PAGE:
Changes on the horizon for thermoformers

Nov. 17, 2020
OEMs expect quicker changeovers, more automation and big data to play a bigger role in the next decade.

Energy efficiency and automation will become more prevalent in thermoforming equipment as 2030 approaches according to two major OEMs, Cannon and Gabler.

“In many of our current markets, we are seeing a trend toward investigating and adapting more equipment technology that not only performs the plastic part thermoforming tasks, but also takes into account efficiencies that are very common in European manufacturing, like enclosed mold cabinets for heat efficiencies, heating element mapping controls, and material sag controls,” said Eric Burrill, thermoforming equipment product manager for Cannon USA, the North American company of the Cannon Group, which is headquartered in Italy.

All these improvements are geared toward making the equipment more efficient and safer to operate, he said.

“In addition, we are working on advanced capabilities, for example a smart material scan system [that is] able to read the data [on barcodes] of plastic sheets being loaded and automatically adjust the operating parameters of the machine, optimizing the heat mapping and temperature, adjusting the plate opening, and altogether minimizing the time spent in part-to-part transition,” he said.

Stephan Gotschol, area sales manager for Gabler Thermoform, agreed that energy efficiency is one of the demands for new machinery.

“In our opinion, market requirements will move in the direction of resource and energy efficiency, environmental protection and automation,” Gotschol said. “At the same time, we can see that a trend toward smaller, flexible machines as well as large and specialized systems is emerging.”

Automation and Industry 4.0 capabilities will grow

“As the industry moves forward, the rise in demand for high-flexibility production will promote equipment configurations focused on quick part and mold changeovers,” Burrill said.

Current equipment often requires long changeover procedures that can require several hours to set up for production of a new part. In addition, the changeovers can result in substantial material scrap costs, Burrill said.

“Manufacturers are looking to be efficient with time and labor,” he said. “We are expecting to see more robot integration into cell production areas, focused on removing the formed part from the automatic unloading system to a cooling station, if required, and then on to the CNC machine, creating a finished part to then be palletized and ready for shipment.”

Fast job changeover and robot integration in equipment lines are strengths of Cannon’s integrated solutions, Burrill said.

He said he foresees automation as essential for producers who adopt a just-in-time production concept.

Gotschol also predicted increased demand for automation as processors look to reduce human labor. Gotschol said customers are looking for machines that can operate with less human intervention.

“In the future, producers will increasingly place demands on the manufacturer regarding the ‘intelligence’ of a machine,” Gotschol said. “This concerns, for example, the degree of automation of a machine with regard to error detection and error correction or reporting in order to use less-trained personnel or not to have to train them so cost-intensively.”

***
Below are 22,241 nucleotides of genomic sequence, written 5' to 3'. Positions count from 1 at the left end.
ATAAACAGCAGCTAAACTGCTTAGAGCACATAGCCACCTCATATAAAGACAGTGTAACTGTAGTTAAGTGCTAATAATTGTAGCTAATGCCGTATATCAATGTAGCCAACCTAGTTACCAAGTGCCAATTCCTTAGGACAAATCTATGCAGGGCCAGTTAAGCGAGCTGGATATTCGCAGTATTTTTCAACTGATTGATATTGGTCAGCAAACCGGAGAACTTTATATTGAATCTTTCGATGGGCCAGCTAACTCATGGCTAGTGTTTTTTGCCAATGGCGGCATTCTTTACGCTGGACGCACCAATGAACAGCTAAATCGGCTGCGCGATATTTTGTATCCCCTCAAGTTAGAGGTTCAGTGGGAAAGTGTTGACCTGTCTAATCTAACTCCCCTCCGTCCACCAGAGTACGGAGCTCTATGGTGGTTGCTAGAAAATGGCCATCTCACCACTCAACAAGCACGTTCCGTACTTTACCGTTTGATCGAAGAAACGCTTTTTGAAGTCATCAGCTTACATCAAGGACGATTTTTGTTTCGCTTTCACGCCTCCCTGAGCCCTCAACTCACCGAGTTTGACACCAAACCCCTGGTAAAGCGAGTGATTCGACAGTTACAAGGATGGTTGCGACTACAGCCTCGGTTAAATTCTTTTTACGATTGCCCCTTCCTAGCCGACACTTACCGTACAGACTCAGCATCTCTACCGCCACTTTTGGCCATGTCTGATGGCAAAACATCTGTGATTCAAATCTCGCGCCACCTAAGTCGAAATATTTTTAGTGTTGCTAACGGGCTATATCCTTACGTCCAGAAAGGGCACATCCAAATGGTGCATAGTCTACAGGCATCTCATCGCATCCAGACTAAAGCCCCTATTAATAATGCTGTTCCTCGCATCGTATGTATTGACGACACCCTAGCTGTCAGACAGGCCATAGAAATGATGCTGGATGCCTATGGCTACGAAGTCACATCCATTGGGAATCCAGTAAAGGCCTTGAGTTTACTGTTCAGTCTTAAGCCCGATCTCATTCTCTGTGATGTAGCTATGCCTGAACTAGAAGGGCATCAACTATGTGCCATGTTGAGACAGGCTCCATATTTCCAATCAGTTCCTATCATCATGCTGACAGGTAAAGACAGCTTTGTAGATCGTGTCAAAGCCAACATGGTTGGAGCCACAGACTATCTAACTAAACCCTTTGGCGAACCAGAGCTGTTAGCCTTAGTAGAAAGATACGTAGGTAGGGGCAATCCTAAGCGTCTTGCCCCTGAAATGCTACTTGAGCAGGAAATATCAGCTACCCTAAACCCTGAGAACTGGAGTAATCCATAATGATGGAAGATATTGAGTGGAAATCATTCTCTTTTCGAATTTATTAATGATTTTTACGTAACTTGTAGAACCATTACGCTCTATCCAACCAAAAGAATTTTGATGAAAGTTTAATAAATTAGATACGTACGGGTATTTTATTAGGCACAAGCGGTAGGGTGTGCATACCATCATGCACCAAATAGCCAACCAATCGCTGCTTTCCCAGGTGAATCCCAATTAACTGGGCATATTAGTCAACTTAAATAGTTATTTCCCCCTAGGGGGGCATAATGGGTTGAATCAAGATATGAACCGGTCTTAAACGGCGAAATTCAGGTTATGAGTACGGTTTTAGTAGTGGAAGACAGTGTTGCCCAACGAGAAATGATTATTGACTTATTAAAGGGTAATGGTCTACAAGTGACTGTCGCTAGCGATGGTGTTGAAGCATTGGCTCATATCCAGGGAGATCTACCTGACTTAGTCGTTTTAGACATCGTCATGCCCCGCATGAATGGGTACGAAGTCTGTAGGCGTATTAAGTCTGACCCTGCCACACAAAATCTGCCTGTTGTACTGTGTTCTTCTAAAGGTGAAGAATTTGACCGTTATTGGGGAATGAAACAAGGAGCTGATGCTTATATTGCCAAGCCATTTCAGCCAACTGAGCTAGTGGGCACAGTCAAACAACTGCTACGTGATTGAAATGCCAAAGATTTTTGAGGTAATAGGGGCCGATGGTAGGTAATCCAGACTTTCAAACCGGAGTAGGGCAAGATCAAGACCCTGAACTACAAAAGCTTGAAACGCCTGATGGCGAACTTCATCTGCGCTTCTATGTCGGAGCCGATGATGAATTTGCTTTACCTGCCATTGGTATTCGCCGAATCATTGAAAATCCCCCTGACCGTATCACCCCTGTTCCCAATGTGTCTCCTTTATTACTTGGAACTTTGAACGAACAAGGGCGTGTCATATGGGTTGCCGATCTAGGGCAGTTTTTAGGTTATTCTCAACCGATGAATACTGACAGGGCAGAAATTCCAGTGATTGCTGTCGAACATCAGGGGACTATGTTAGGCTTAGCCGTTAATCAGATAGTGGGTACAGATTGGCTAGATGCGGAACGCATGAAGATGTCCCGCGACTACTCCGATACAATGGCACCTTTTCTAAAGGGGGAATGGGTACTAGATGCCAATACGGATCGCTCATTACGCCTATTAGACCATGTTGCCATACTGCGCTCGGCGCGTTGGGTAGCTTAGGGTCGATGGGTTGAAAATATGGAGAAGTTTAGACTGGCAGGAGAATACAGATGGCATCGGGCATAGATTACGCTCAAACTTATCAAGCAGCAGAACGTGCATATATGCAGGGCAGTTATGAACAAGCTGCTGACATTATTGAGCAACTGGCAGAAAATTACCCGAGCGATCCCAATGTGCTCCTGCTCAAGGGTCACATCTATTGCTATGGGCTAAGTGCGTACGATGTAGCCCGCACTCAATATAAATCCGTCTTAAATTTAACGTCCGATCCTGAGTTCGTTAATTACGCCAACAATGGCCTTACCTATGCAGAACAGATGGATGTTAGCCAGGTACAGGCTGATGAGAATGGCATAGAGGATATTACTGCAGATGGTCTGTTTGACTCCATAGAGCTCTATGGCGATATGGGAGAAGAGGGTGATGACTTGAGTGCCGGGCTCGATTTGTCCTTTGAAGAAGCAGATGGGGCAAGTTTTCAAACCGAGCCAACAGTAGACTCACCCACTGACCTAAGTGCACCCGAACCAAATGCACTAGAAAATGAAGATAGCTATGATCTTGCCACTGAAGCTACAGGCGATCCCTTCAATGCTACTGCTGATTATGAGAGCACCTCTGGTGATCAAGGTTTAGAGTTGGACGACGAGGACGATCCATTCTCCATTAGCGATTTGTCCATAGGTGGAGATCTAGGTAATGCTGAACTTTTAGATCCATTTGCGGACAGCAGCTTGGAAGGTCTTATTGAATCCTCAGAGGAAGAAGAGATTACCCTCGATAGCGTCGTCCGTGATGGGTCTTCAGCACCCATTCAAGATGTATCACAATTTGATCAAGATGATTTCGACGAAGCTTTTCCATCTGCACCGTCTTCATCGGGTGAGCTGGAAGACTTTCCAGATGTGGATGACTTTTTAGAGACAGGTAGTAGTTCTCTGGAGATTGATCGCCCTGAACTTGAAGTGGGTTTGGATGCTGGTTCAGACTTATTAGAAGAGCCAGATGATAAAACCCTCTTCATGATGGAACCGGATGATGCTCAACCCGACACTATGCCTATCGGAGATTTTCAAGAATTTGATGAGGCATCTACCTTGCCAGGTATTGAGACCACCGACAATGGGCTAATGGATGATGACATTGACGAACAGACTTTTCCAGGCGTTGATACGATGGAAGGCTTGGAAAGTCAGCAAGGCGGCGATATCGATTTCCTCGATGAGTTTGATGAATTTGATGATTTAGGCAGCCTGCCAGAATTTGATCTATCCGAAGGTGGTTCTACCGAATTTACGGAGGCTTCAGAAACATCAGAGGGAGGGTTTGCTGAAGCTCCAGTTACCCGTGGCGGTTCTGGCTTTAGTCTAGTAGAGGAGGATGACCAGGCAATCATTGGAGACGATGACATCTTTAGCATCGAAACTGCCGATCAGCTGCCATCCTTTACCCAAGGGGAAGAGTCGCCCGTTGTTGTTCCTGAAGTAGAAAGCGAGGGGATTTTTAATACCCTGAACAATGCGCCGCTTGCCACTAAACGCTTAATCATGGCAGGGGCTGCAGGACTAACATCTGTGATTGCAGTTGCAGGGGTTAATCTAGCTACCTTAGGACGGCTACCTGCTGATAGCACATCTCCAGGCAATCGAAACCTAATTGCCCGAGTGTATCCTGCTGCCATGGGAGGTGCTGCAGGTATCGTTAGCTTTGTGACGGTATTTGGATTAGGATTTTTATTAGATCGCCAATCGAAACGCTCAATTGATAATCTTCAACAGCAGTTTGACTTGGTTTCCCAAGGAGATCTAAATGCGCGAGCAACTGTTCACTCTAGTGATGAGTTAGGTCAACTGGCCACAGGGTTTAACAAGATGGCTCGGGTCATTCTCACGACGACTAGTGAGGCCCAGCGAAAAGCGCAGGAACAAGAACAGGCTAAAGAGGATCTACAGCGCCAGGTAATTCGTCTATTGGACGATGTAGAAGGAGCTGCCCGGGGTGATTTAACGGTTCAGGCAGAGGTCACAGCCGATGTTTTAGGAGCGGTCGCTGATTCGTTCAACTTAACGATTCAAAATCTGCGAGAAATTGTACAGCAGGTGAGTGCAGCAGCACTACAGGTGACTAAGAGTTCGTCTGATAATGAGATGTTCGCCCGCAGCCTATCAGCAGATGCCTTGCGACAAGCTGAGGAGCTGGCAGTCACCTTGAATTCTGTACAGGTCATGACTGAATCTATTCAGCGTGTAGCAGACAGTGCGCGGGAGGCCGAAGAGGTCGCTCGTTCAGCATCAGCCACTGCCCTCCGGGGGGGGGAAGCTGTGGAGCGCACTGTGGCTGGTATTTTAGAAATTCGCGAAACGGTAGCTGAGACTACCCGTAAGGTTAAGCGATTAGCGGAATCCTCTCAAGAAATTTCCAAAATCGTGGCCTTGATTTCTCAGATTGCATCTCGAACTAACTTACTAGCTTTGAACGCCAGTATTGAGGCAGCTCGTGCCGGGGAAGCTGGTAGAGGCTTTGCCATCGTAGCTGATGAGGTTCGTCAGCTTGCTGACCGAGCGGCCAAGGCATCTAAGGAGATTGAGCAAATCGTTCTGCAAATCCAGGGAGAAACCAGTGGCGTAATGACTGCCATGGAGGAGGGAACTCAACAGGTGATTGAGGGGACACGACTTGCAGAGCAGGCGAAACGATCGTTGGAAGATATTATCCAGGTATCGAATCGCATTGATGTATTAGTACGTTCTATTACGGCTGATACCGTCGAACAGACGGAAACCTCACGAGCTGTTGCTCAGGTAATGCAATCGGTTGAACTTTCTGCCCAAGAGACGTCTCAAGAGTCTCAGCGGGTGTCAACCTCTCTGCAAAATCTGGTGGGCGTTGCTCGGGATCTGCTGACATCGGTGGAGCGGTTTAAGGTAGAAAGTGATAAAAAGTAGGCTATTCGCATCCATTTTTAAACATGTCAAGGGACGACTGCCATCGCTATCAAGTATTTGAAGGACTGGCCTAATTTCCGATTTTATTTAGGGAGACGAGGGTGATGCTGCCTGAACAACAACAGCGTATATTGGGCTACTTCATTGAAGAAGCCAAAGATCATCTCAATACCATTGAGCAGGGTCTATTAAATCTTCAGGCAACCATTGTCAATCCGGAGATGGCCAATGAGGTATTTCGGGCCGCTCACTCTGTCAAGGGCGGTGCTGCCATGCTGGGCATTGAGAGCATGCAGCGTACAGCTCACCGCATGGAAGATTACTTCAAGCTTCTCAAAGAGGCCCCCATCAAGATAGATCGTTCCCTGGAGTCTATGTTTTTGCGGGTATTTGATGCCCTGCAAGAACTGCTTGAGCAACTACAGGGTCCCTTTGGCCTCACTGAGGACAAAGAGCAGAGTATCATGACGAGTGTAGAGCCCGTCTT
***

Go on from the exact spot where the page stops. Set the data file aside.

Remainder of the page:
The availability of user-friendly HMIs and control units will be a high priority, he said.

Auxiliary equipment will become more closely integrated with primary processing equipment.

“We expect more and more auxiliary devices to become part of the primary processing machine in the future,” Gotschol said. “The topic of automation and networking of the machines with each other plays a major role here. Both thermoforming machines and auxiliary equipment can be better controlled and used more efficiently.”

The networking of devices also may involve sharing information in the cloud. “In the course of process and control optimization, the topic of a cloud-based user interface for the use of shared data from an extruder, thermoforming machine, etc., is becoming more and more important and is one of the main influencing factors in the automation process with the aim of further reducing personnel costs as a fixed cost block,” Gotschol said.

Demand for less downtime

Processors will demand premium after-sales services from their equipment supplier, Burrill said. As an example of what steps the company has recently taken, Burrill said Cannon at the 2019 K-Show announced it was it was launching remote service assistance using Google technology.

“Wearing Google glasses, the customer will be connected in real-time with Cannon USA’s technical team, [who will be] able to guide the troubleshooting operation,” Burrill said. “The value of this new service is shown higher today with current worldwide travel restrictions.”

The technology can also be used to train new staff, teaching them the best operating procedures for the equipment with the goal of reducing the learning curve.

Gotschol said producers want to be able to increase service intervals and reduce downtimes to a minimum.

Bruce Geiselman, senior staff reporter

[email protected]

For more information:

Cannon USA Inc., Cranberry Township, Pa., 724-772-5600,

Gabler North America, Louisville, Ky., 989-615-6365, 

About the Author

Bruce Geiselman | Senior Staff Reporter

Senior Staff Reporter Bruce Geiselman covers extrusion, blow molding, additive manufacturing, automation and end markets including automotive and packaging. He also writes features, including In Other Words and Problem Solved, for Plastics Machinery & Manufacturing, Plastics Recycling and The Journal of Blow Molding. He has extensive experience in daily and magazine journalism.